: tequila.cs.yale.edu> writes:
: >> Indirectly, programs that need access to the shadow password file
: >> will have to be SUID. SUID programs are vulnerable attack. There are
: >> known problems with old versions of SUID xlock for example.
: S> That's why it makes sense to make /etc/shadow readable by group
: S> "shadow" and make xlock setgid shadow instead of setuid root. This
: S> way, an xlock security hole will allow reading /etc/shadow but will
: S> not give immediate root access.
: OK SGID "shadow" programs would stop root breakins. The risk is reduced to
: having a false sense of security with shadow passwords.
The cynic in me wonders if you're trolling this sort of
fatalism out in order to encourage people to leave their
systems more vulnerable.
What is the false sense of security here? I can make
my hashed passwords trivially available to anyone who gets
any local user access to my system, so they can immediately
launch dictionary and brute force searches -- or I can
(at no administrative or financial cost) prevent them from
*trivially* getting the data that makes these attacks
I can close and latch the front door, or I can leave it
wide open. Closing it means they need to pick the lock,
steal a key, mug one of my roommates on the way in, or
start kicking and hope my neighbors don't come over and
shoot them. DUH! Sounds like a tough choice to me.
Yes, I still recommend enforcing a policy that requires
"strong" passwords. npasswd or passwd+ are options.
Although it's highly unpopular -- I'd like to see
people stop *picking* passwords at all. I generate
random strings of printable characters for all the
root passwords that I have to deal with (which is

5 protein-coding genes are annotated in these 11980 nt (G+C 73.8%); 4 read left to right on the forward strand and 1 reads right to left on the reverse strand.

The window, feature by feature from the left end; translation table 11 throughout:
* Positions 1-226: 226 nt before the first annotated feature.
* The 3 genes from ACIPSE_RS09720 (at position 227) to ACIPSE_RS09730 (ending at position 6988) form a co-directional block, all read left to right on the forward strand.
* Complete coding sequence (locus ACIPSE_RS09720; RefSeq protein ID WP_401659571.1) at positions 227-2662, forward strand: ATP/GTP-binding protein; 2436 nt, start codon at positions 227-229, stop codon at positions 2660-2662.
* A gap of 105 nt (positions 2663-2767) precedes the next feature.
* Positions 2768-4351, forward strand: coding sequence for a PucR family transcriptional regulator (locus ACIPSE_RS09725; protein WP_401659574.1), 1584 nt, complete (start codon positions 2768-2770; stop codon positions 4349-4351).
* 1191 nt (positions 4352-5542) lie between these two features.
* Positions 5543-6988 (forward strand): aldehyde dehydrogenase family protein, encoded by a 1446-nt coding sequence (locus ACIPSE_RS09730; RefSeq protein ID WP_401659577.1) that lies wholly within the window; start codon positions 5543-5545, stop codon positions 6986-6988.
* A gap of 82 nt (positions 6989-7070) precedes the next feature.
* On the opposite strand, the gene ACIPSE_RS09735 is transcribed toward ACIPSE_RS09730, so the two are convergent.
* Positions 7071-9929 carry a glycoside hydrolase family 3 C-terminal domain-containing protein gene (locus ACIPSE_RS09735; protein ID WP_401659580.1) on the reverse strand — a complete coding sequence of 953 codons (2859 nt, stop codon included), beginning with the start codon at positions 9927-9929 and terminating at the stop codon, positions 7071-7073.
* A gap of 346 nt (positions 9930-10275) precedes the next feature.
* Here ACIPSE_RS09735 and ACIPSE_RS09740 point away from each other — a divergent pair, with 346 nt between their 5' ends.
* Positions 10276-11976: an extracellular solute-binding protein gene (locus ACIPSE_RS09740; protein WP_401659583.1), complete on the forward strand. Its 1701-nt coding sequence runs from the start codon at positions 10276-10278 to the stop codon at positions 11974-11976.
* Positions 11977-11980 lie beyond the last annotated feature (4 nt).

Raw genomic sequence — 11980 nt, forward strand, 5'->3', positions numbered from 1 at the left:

way too many since I consult for a number of
organizations: I keep trying to get them to limit
me just to temporary 'sudo' access -- and they keep
giving me full root!).
Note: I haven't heard anyone here try to sell shadow
passwords as any sort of panacea. The design solves one
particular problem. Decent implementations (which DON'T
use SUID/root!) don't increase the risk profile. Great,
now we move on to the next problem.
(The "next problems" in this case are many and varied --
and the ubiquitousness of access protocols that pass
authentication informations (reusable passwords!) in
plaintext over untrusted media (ethernet LAN's and the
Internet itself) is at the top of my list).
So now that local users have to find a good bug in a
a narrow range of programs to get at your shadow
file -- let's quit sending the plaintext around in
the clear. I'll even grant that it's a much worse
problem and should have been dealt with first.
Our choices seem to be Kerberos, ssh and S/Key
(and numerous others -- but let's just mention the
really popular ones).
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